Being present to commune with Florence

The past couple of weeks, I went out for early morning strolls through Florence and romps in the gardens. I was also fortunate to have caught a stunning sunset after a rainstorm. When I walk around Florence, I make a point of communing with her. It is during these moments when I am aware of my surroundings that I can enjoy the beauty more and capture unique moments. Rarely do I search for a unique view because it is always different when I am more present in the moment.

Living in Florence :: Being present to commune with Florence

Duomo — July 13, 2020

The church bells chimed seven times as I strode through Piazza della Signoria. The light breeze cooled my skin from the shards of sun seeping through my clothes. Enormous pots of colorful flowers placed on via dei Calzaiuoli compelled me to stick close to the doors of the unlit shops. 

A gust of wind swept hair into my face as I curved around the Battistero to face the Duomo near the corner of Borgo San Lorenzo. Not a single passed as I admired the sun radiating behind the buildings bordering the Duomo. The white, green, and pink marble emanated such splendor that I sighed. The scattered clouds passing in front of the sun altered the temperature of the air by at least a few degrees.

Standing in Piazza San Giovanni with misshapen blocks of pietra serena below my feet, the Duomo in front of me, and the cloudy pale blue sky above, I tried to remain still so I could feel Florence’s heart beat. As I dropped my shoulders and inhaled a single breath, I could feel my connection to Florence become more palpable. Her energy gained strength as it swirled around the piazza. I could feel it slip into my heart and expand. 

When a man cranked opened an umbrella on the café’s terrace behind me, I realized I wasn’t alone. Only a few moments later, a woman rode her bike a few meters away from me and two runners wearing yellow fluorescent tops ran next to the marble steps leading up to the Duomo. Regardless of how many people were passing through the piazza, the serenity in the air around the piazza was unwavering.

Before I headed down via de’ Cerratani, I took in one deep breath and widened my gaze. I try to make every day special by immersing myself in beauty and communing with my surroundings.

Ponte Santa Trinita — July 15, 2020

After the rain fell from a rumbling sky in the afternoon, I doubted I would head outside to watch the sunset. The thin layer of clouds lured me to bid farewell to the day. The streets have become busier with tourists lately. Groups—large and small—drifted along the streets to peruse the shops, visit the museums, have drinks and meals on terraces, and stroll through the narrow streets and piazzas.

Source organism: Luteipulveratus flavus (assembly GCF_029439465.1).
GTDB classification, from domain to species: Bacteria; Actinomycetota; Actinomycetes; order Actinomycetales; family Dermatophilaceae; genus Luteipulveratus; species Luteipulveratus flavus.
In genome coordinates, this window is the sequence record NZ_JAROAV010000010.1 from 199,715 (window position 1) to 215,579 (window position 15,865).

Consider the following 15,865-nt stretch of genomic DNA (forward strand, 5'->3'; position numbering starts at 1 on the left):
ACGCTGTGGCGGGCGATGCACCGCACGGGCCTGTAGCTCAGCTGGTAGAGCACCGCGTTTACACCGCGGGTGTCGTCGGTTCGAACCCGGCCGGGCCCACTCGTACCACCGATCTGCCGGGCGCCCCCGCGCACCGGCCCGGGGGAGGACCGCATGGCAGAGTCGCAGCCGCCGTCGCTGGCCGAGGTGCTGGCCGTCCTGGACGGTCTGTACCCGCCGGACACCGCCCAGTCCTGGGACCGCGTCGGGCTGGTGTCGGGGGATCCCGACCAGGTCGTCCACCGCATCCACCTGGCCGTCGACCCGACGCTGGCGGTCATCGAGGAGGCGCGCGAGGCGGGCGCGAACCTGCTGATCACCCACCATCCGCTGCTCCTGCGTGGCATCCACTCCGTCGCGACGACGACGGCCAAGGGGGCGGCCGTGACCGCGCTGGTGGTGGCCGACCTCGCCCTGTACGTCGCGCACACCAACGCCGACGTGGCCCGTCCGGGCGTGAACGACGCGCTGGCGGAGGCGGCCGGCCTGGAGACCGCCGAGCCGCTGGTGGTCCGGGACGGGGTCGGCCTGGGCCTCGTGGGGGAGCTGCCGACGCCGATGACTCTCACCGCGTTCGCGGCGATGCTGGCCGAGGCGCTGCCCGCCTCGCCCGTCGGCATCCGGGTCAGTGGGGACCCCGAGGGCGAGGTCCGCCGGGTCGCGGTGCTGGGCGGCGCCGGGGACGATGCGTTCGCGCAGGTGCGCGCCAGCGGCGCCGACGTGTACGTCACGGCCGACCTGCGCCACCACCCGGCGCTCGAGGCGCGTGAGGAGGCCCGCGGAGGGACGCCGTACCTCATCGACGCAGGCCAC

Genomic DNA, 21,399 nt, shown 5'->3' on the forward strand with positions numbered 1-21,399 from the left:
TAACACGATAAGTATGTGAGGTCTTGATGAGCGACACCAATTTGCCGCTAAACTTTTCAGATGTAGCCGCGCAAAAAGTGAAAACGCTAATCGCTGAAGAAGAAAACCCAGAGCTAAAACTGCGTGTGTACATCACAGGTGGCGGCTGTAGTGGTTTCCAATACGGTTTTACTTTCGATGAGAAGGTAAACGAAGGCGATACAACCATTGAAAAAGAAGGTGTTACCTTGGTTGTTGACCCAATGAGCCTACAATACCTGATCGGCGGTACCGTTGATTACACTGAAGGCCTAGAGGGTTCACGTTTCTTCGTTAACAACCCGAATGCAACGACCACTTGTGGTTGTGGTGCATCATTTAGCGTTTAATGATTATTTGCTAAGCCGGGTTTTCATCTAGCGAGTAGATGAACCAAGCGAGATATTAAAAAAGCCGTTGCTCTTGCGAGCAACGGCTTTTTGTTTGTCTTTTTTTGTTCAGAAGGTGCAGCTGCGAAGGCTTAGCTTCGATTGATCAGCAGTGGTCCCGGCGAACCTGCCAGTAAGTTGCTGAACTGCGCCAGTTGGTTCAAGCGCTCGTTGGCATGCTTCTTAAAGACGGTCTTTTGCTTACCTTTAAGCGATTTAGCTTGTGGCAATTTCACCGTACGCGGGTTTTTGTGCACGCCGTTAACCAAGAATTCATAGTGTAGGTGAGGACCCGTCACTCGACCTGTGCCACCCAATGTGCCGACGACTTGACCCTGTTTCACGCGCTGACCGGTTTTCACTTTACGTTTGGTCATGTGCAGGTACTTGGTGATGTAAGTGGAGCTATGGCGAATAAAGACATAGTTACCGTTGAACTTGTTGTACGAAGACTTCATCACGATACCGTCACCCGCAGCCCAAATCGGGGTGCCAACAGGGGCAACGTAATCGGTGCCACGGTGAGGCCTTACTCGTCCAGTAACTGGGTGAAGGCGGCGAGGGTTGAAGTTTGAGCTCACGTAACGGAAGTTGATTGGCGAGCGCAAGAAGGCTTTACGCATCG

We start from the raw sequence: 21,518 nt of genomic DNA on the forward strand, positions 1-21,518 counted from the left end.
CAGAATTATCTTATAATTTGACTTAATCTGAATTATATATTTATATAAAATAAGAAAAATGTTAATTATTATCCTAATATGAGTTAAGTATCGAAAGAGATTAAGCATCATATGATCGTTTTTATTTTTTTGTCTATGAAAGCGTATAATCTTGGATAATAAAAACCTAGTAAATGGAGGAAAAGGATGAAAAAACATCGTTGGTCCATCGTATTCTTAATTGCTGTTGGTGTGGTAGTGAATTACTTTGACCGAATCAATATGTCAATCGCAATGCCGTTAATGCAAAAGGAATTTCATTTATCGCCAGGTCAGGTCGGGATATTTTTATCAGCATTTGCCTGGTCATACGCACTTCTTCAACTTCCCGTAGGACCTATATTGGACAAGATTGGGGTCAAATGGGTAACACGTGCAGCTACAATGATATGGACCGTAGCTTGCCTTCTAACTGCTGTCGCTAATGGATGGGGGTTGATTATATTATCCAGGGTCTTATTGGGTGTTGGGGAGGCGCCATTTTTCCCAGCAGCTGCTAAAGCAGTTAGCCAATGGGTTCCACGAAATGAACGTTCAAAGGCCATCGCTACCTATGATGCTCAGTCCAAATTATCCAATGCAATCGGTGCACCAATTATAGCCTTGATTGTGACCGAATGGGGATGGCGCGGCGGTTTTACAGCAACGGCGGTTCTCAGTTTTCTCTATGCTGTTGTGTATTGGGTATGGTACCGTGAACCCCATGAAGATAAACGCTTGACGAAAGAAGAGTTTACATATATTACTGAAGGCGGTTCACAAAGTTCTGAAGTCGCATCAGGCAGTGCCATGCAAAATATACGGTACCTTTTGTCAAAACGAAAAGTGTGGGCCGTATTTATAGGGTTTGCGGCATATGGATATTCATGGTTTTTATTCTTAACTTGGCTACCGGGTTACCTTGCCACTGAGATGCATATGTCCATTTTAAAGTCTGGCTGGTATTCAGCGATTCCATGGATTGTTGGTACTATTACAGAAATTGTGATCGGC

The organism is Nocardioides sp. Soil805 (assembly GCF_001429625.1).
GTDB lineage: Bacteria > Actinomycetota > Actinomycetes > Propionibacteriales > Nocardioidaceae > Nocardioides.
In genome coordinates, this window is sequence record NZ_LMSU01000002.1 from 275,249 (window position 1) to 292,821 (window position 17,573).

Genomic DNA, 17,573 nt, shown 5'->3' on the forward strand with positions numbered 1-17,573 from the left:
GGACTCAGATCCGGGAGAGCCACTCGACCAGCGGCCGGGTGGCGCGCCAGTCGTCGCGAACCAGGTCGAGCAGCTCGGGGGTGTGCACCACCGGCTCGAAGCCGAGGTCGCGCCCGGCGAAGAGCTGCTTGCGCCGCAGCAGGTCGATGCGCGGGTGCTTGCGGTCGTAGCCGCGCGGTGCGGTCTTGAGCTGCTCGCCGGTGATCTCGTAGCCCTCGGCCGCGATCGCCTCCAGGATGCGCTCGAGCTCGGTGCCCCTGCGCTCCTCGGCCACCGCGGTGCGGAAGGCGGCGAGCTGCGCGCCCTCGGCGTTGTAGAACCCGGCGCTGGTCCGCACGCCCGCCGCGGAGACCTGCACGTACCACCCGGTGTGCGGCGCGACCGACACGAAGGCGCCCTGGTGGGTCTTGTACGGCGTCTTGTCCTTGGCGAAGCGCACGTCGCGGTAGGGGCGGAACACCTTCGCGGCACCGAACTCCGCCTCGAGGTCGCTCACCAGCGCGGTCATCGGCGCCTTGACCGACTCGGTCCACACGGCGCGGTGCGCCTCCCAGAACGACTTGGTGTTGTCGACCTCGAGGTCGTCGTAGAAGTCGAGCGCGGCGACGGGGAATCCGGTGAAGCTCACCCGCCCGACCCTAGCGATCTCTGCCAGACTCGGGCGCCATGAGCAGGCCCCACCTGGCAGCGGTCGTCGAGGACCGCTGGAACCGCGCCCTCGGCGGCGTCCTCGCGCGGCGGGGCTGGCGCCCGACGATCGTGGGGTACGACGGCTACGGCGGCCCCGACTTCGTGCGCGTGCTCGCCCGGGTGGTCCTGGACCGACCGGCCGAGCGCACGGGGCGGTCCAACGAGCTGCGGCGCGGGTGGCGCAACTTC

Living in Florence, Italy :: Ponte Santa Trinita

When I arrived on Ponte Santa Trinita, the wind was brisk. I rolled down the sleeves of my cotton blouse. Earlier in the day, it was so hot that I had wanted to take it off. With my legs leaning against the stone wall, I basked in the moment. The sun was inching its way toward the distant hills; the clouds were dissipating, and the colors became vibrant and then mellowed.

For the first time, I couldn’t count the number of people on the bridge. It felt like a typical summer evening in Florence. A small group of people zipped by on Segways while countless cars, scooters, bikes, and pedestrians made their way across the bridge. The latter two in both directions. A mix of languages swirled around me. Some I recognized and others I didn’t. 

I enjoyed the moments when the sun peeked through the holes in the clouds, shooting its rays of light up into the sky, tainting the other clouds, and stretching across the water toward me. A few people halted when they noticed the sky and immediately took a photo. 

Watching the sunset from the same spot is magical because every time it is different. The cloud formations, the quality of the light, the variety of colors, the position of the sun, and the water of the Arno. Mother Nature paints the sky and adorns the city in a way that always delights those who take notice.

Giardino delle Rose — July 17, 2020

The scent of freshly cut grass greeted me as I stepped up into the Giardino delle Rose. Between the cracks of the stone pathway, blades of grass poked out. The relentless sound of the cicadas drowned out the voices of people talking in the garden. I rushed to the grassy area and navigated the rosebushes, circling a few times to admire each of the brightly colored roses. Countless bees dipped into the multicolored roses, butterflies flopped in the air, and a female blackbird hopped around the dirt below the rose bushes. As I walked past the olive trees, I couldn’t help but smile at the tiny green olives shimmering on the branches.

Living in Florence, Italy :: Giardino delle Rose

Most people who entered the Giardino delle Rose didn’t stay for long. One couple ate lunch under the persimmon tree, the gardeners stood under the angel’s trumpet trees at the top of the garden, and one woman sat on the wooden bench on the terrace above the rose bushes reading a book. A group of tourists hiked up the gravel path to take a photo of themselves overlooking the garden before continuing up to  Piazzale Michelangiolo.